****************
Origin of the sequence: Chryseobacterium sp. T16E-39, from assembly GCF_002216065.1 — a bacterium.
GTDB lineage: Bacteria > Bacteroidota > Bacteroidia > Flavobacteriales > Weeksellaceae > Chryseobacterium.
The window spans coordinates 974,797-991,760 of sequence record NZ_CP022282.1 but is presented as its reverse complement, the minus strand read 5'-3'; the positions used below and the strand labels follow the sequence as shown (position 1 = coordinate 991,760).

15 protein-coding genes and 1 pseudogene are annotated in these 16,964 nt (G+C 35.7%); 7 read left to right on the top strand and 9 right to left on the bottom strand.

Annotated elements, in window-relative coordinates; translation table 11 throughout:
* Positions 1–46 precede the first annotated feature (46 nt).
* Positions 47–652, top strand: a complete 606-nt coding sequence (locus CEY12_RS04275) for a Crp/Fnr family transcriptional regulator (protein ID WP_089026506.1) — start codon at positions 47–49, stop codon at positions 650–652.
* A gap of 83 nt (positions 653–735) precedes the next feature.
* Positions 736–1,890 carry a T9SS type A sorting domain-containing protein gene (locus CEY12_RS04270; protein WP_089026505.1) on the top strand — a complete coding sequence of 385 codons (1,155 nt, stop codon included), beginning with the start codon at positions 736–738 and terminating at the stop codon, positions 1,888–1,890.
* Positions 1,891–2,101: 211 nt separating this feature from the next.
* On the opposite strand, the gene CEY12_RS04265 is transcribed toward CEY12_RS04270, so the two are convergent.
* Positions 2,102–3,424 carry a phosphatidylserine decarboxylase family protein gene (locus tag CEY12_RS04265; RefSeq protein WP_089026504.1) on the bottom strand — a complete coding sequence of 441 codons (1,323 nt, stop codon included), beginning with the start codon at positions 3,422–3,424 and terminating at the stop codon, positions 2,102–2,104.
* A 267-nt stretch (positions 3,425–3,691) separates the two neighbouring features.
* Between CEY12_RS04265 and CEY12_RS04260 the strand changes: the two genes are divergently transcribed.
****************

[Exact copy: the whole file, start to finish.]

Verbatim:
Origin of the sequence: Chryseobacterium sp. T16E-39, from assembly GCF_002216065.1 — a bacterium.
GTDB lineage: Bacteria > Bacteroidota > Bacteroidia > Flavobacteriales > Weeksellaceae > Chryseobacterium.
The window spans coordinates 974,797-991,760 of sequence record NZ_CP022282.1 but is presented as its reverse complement, the minus strand read 5'-3'; the positions used below and the strand labels follow the sequence as shown (position 1 = coordinate 991,760).

15 protein-coding genes and 1 pseudogene are annotated in these 16,964 nt (G+C 35.7%); 7 read left to right on the top strand and 9 right to left on the bottom strand.

Annotated elements, in window-relative coordinates; translation table 11 throughout:
* Positions 1–46 precede the first annotated feature (46 nt).
* Positions 47–652, top strand: a complete 606-nt coding sequence (locus CEY12_RS04275) for a Crp/Fnr family transcriptional regulator (protein ID WP_089026506.1) — start codon at positions 47–49, stop codon at positions 650–652.
* A gap of 83 nt (positions 653–735) precedes the next feature.
* Positions 736–1,890 carry a T9SS type A sorting domain-containing protein gene (locus CEY12_RS04270; protein WP_089026505.1) on the top strand — a complete coding sequence of 385 codons (1,155 nt, stop codon included), beginning with the start codon at positions 736–738 and terminating at the stop codon, positions 1,888–1,890.
* Positions 1,891–2,101: 211 nt separating this feature from the next.
* On the opposite strand, the gene CEY12_RS04265 is transcribed toward CEY12_RS04270, so the two are convergent.
* Positions 2,102–3,424 carry a phosphatidylserine decarboxylase family protein gene (locus tag CEY12_RS04265; RefSeq protein WP_089026504.1) on the bottom strand — a complete coding sequence of 441 codons (1,323 nt, stop codon included), beginning with the start codon at positions 3,422–3,424 and terminating at the stop codon, positions 2,102–2,104.
* A 267-nt stretch (positions 3,425–3,691) separates the two neighbouring features.
* Between CEY12_RS04265 and CEY12_RS04260 the strand changes: the two genes are divergently transcribed.